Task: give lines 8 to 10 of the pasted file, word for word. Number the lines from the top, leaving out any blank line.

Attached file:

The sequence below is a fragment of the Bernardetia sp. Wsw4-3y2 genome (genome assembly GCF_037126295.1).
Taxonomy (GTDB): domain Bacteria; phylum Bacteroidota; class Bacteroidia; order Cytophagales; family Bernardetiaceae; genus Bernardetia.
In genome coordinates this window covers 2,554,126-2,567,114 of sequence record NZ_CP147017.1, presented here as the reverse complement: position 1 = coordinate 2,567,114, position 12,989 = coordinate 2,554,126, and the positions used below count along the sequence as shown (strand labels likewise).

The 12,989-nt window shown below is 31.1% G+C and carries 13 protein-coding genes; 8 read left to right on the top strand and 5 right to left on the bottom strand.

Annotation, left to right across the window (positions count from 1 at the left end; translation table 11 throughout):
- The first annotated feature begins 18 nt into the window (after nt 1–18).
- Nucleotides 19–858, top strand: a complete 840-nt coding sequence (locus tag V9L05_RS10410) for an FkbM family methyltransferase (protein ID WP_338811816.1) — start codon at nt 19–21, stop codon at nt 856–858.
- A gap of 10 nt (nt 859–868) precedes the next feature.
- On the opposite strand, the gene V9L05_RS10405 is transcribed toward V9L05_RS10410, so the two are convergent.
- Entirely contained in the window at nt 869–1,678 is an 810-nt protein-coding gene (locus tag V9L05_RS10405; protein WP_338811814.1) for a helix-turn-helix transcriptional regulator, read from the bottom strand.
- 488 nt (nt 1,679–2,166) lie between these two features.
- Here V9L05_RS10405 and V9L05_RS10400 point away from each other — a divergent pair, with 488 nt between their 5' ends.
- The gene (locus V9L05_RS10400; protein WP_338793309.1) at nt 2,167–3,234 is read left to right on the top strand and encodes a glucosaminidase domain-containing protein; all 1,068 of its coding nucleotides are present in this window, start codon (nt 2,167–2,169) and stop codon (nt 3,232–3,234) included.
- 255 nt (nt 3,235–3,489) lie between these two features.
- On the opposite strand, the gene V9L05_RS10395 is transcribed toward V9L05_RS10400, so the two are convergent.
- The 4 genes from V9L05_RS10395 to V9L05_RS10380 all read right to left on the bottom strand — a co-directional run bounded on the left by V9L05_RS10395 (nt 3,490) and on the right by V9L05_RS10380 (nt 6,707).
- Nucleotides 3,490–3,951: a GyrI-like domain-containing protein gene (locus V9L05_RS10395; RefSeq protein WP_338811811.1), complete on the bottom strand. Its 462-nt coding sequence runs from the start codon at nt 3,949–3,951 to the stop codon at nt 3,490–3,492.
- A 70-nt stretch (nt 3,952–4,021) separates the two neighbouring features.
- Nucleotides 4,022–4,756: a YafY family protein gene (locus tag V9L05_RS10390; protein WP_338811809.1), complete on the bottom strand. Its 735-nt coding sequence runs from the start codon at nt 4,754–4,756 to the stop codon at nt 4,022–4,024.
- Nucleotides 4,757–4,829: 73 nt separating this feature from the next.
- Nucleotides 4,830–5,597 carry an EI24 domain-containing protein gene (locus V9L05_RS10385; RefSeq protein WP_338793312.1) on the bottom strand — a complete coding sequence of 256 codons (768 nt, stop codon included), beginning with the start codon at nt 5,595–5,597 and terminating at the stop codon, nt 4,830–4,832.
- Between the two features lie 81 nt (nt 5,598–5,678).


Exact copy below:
- A gap of 10 nt (nt 859–868) precedes the next feature.
- On the opposite strand, the gene V9L05_RS10405 is transcribed toward V9L05_RS10410, so the two are convergent.
- Entirely contained in the window at nt 869–1,678 is an 810-nt protein-coding gene (locus tag V9L05_RS10405; protein WP_338811814.1) for a helix-turn-helix transcriptional regulator, read from the bottom strand.